glm::vec3 Camera::castRay(glm::ivec2 mousePosition) {

   logStderr(VERBOSE, "mouse position %d, %d...\n", mousePosition.x, mousePosition.y);

   float tanFOV = 1.0f / NEAR_PLANE;
   float aspect = WINDOW_WIDTH / (float)WINDOW_HEIGHT;

   glm::vec3 viewVector = -glm::normalize(m_viewVector);
   viewVector *= FAR_PLANE;

   glm::vec3 upVector = glm::normalize(m_upVector);
   upVector *= FAR_PLANE * tanFOV;

   glm::vec3 rightVector = glm::normalize(m_rightVector);
   rightVector *= FAR_PLANE * tanFOV;
   rightVector *= aspect;

   glm::vec3 center = m_cameraPosition + viewVector;                             

   glm::vec3 horizontalDistance = 1.0f / float(WINDOW_WIDTH) * rightVector;
   glm::vec3 verticalDistance = upVector / float(WINDOW_HEIGHT);

   glm::vec3 raycast = center - 0.5f * rightVector + 0.5f * upVector;

   raycast += (float)mousePosition.x * horizontalDistance;
   raycast -= (float)mousePosition.y * verticalDistance;

   logFileStderr(VERBOSE, "raycast: "); printVec3(raycast);

   return raycast;
}


void Inception::shootGeode(std::string typeGeode, const btVector3& direction) {

   logStderr(VERBOSE, "MESSAGE: Shooting geode(s)...\n");

   std::shared_ptr<Geode> geode;

   glm::vec3 cameraPosition = m_camera->getPosition();
   btVector3 position = glm2bullet(cameraPosition + 3.0f * glm::normalize(m_camera->getTarget() - cameraPosition));

   if (typeGeode == "cube")
      geode = m_objectFactory->createCube("cube", new btBoxShape(btVector3(1.0f, 1.0f, 1.0f)), position, "dice");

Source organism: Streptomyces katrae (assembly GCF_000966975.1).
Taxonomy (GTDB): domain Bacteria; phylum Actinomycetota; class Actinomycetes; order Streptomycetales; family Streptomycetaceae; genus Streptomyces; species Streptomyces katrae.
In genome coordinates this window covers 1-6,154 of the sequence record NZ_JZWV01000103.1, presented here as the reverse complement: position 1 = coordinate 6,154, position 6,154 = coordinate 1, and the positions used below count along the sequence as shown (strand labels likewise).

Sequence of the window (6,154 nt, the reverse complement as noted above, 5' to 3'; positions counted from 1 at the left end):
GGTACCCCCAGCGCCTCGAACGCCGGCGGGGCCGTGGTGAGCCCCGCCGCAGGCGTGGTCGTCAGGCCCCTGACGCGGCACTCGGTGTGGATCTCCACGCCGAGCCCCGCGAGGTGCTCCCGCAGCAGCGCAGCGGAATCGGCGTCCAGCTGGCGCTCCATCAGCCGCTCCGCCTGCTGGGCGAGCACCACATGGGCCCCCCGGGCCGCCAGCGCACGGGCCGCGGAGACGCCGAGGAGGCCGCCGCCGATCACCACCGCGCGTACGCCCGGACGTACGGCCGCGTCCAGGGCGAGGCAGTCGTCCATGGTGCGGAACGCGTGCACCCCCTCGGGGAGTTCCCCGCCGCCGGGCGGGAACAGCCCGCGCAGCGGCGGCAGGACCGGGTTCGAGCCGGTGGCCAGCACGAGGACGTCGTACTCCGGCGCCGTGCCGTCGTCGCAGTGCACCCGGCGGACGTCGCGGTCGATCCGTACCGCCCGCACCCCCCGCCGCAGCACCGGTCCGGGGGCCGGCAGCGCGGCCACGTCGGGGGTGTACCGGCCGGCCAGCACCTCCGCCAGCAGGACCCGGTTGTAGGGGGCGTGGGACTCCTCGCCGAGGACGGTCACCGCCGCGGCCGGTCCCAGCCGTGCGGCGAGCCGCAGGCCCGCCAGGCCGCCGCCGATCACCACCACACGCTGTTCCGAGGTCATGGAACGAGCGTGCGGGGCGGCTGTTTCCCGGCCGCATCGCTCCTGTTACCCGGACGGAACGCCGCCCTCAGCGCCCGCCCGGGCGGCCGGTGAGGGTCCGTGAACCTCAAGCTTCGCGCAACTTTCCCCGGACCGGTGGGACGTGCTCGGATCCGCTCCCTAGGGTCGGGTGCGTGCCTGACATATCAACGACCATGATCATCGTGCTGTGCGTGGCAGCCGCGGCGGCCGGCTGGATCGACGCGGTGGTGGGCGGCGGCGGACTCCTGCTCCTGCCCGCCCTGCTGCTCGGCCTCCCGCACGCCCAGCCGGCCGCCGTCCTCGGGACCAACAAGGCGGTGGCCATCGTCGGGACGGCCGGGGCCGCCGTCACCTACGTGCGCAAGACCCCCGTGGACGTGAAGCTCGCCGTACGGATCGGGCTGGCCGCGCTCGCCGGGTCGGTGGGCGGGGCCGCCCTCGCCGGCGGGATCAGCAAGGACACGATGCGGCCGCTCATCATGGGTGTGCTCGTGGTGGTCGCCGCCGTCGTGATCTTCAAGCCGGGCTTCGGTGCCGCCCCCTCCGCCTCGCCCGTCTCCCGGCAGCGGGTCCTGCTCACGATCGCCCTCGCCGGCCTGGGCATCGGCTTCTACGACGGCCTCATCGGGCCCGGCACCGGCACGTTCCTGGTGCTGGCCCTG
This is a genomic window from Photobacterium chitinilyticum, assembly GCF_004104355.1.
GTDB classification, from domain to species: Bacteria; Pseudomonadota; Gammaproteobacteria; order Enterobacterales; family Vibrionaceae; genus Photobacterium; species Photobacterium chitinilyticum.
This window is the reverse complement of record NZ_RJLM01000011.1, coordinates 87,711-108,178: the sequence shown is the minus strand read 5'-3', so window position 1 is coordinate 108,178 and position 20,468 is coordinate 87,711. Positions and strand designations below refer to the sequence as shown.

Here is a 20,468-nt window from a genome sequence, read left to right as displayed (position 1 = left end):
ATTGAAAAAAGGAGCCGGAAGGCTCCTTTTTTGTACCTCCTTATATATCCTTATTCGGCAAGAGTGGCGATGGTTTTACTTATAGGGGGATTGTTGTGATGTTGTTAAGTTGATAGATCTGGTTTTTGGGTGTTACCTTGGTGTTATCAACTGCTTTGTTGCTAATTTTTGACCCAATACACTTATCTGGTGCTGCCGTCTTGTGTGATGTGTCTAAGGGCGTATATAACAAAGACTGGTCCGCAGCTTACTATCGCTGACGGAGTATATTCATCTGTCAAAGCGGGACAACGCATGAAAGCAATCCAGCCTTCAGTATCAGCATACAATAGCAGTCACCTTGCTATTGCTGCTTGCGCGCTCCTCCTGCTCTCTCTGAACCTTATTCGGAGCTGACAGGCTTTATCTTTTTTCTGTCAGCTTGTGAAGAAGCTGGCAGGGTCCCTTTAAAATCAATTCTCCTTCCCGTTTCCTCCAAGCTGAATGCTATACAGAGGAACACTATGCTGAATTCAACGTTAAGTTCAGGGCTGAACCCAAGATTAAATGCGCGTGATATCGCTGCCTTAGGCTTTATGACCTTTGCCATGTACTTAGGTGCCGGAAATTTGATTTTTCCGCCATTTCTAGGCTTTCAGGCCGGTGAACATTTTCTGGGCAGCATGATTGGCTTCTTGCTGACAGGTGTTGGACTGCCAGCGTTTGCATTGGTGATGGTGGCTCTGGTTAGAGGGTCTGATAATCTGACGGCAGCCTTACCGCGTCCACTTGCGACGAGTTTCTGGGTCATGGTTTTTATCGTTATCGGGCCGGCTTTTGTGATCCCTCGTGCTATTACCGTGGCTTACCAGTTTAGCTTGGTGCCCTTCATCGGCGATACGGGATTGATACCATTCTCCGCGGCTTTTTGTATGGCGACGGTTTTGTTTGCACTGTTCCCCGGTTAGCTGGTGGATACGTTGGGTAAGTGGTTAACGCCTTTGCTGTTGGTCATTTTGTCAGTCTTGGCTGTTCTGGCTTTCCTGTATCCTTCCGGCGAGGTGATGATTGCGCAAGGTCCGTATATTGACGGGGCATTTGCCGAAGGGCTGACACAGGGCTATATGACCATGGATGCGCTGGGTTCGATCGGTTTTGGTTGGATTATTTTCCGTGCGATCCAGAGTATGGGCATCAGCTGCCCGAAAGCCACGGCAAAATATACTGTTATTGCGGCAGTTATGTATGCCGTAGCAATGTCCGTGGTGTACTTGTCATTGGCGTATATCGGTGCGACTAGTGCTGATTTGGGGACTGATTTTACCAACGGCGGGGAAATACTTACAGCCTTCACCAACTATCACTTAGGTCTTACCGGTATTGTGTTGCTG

if (typeGeode == "sphere")
      geode = m_objectFactory->createSphere("sphere", new btBoxShape(btVector3(1.0f, 1.0f, 1.0f)), position);

   btVector3 velocity = direction;
   velocity.normalize();
   velocity *= 25.0f;

   geode->getRigidBody()->setLinearVelocity(velocity);
}


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PostPosted: Fri Mar 24, 2017 1:02 am 
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Joined: Tue Jan 31, 2017 8:07 pm
Posts: 39
Thanks for the suggestions, I've looked at that tutorial but I'm still unsure unfortunately. :/

And although many games go for the "using raycast then firing" method, but unfortunately I can't since I need my bullet to appear after my gun model and look as if it's actually being fired since I'm drawing its path through the scene.


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PostPosted: Mon Mar 27, 2017 5:00 pm 
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Joined: Thu Apr 14, 2016 3:44 pm
Posts: 41
still stuck on this? I think you almost had it figure out.
something like this should offset and shoot your bullet forward or backward.
Code:
float power = 10.f;
glm::vec3 forward = glm::mat3(glm::inverse(ViewMatrix)) * glm::vec3(0,0,1);
glm::vec3 origin = cameraPos + forward;
glm::vec3 vel = forward * power;
myBulletBody.getWorldTransform().setOrigin(btVector3(origin.x,origin,y,origin.z));
myBulletBody.setLinearVelocity(vel.x,vel.y,vel.z);


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PostPosted: Mon Mar 27, 2017 5:08 pm 
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Joined: Tue Jan 31, 2017 8:07 pm
Posts: 39
Thanks guys, works perfectly now. I was just infuriatingly close :p

Using ktfh's method was definitely the best way of doing this (and here I was, trying to do some complex matrix manipulation in OpenGL). Really helped, so cheers.